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DH abandons privatisation plans for NHS Professionals

The Department of Health has abandoned plans to sell off NHS Professionals, the government-owned agency that supplies staff to the health service.

In November last year, the government decided to sell a majority share in the company as a potential path to “providing it with the extra expertise, technology and investment it needed to work with more hospitals and drive greater savings for the NHS”.

Shortlisted companies in the running, including Staffline, expected an announcement on whether they had won the contract in the coming weeks. But in a striking U-turn, health minister Philip Dunne stated that “after careful consideration” it had been concluded that none of the offers received “reflected the company’s growing potential and improved performance”.

Therefore, Dunne said that NHS Professionals will remain in “wholly public ownership”.

NHS Professionals was established as a limited liability company by the last Labour government in 2010, with a specific intention to give it greater commercial freedoms. It currently holds a bank of over 90,000 workers filling more than two million shifts, saving the NHS £70m every year.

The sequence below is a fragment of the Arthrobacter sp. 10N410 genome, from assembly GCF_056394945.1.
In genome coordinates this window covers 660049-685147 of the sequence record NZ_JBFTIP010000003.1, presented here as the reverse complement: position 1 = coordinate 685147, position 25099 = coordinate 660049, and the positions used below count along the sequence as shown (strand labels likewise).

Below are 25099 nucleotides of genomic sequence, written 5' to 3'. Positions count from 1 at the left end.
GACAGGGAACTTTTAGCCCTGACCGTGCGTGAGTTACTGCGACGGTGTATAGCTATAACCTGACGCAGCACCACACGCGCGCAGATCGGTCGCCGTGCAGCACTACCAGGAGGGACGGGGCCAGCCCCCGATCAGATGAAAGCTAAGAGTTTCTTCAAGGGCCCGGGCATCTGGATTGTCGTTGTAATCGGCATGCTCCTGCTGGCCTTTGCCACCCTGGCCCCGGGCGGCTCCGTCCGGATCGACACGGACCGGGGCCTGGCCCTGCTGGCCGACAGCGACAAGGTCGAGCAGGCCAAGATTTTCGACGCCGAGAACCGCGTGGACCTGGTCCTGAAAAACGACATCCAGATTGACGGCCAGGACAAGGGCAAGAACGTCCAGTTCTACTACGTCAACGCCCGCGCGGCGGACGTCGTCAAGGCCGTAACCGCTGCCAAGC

But the health minister said that NHS Professionals only works with around a quarter of trusts, meaning that many others rely heavily on more expensive agencies to supply additional staff.

NHS Improvement’s outgoing CEO Jim Mackey recently urged providers to up their efforts to reduce agency spending which has reportedly reached an “unsustainable” level.

He stated that while “significant inroads” had been made on reducing spending on agency staff, trusts needed to double their efforts in lowering spend in this area.

Following on from this warning, Dunne said: “We would like more trusts to work together to fill shifts via collaborative banks, and there will be opportunities for NHS Professionals and others to support this work.”

The minister added that since the decision was taken to seek offers for the company, NHS Professionals has significantly increased its performance such that audited profit before tax for the year end was 44% higher than in the previous 12 months.

“This improvement in financial performance continues to be built upon in the first quarter of the current year,” he said. “The company’s improved financial and operational performance means it can now invest in improved IT infrastructure, expand its services to the NHS and transform into a world-class provider of flexible staff whilst remaining under public ownership.”

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Rosemary Gregory   10/09/2017 at 18:02

Thank goodness that the powers that be have seen the light! If a business set up is increasing its profit, why on earth sell it? The profits can be ploughed back to benefit patients in the NHS. Privatisation would give it all away!

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